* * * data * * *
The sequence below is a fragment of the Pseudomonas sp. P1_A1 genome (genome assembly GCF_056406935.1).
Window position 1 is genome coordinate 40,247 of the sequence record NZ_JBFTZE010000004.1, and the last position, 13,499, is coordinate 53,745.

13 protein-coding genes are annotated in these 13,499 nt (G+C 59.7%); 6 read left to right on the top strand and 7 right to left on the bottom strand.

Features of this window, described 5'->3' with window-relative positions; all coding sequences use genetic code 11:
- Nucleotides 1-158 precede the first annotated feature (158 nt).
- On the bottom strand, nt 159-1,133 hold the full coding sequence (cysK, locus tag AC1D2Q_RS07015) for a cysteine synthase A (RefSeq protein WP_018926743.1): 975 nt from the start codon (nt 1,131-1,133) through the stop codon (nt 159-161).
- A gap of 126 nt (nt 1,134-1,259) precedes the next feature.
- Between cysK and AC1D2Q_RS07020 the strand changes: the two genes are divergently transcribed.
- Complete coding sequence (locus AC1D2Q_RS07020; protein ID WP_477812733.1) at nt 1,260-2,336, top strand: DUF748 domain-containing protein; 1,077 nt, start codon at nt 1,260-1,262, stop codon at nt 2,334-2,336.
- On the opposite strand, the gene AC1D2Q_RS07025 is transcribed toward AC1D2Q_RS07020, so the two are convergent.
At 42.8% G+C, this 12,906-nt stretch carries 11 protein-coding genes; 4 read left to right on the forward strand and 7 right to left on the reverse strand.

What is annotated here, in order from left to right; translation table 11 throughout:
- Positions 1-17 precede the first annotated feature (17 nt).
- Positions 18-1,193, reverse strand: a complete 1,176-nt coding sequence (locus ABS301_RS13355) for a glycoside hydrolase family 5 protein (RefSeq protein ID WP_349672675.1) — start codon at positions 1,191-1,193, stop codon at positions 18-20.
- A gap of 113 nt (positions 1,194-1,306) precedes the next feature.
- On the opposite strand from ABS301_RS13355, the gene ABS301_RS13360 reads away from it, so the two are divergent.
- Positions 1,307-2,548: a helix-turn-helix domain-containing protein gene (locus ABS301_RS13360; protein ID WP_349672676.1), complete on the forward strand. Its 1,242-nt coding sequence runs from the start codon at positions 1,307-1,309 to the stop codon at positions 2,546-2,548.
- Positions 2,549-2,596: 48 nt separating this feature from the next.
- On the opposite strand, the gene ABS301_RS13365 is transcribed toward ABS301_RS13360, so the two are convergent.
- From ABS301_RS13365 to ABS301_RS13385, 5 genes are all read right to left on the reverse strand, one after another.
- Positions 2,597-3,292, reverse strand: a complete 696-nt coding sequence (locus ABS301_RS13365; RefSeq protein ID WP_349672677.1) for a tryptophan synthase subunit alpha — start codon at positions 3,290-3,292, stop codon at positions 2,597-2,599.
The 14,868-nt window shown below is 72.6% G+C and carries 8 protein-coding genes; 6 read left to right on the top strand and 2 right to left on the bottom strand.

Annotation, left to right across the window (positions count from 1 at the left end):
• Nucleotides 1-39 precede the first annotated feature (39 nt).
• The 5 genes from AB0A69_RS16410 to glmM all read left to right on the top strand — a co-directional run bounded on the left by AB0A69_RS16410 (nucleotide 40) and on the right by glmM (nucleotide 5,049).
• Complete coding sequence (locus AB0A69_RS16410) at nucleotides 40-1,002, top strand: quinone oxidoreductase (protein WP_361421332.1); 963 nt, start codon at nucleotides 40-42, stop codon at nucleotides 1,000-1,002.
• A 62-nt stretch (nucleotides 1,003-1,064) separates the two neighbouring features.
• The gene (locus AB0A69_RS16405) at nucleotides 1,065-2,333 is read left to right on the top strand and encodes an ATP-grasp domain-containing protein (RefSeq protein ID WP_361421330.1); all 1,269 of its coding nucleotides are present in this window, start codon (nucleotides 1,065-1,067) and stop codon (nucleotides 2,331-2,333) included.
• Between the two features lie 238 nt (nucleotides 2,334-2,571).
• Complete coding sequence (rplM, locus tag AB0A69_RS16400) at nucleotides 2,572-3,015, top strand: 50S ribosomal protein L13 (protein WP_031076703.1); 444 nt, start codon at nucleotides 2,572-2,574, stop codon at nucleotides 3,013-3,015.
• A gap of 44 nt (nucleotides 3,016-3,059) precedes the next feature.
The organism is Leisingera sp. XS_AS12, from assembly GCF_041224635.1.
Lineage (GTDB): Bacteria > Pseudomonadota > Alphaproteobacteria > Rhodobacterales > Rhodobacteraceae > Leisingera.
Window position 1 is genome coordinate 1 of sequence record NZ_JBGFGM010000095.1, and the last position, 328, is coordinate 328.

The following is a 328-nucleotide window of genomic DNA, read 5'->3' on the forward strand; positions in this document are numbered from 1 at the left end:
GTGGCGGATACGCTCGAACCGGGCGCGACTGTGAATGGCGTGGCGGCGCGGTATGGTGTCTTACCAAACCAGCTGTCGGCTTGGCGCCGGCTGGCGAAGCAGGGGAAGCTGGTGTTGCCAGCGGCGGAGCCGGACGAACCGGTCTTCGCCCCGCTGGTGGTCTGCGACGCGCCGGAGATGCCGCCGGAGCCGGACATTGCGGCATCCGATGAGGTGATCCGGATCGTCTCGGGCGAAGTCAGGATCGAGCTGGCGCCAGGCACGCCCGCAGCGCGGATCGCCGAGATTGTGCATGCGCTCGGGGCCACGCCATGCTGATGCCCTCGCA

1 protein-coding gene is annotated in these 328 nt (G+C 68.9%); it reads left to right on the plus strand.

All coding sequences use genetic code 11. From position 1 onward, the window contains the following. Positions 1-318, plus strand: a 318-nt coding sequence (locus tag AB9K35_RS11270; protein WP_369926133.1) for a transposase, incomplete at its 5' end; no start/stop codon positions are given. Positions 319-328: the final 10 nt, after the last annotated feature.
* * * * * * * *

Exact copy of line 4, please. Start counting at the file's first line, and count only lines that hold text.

Features of this window, described 5'->3' with window-relative positions; all coding sequences use genetic code 11: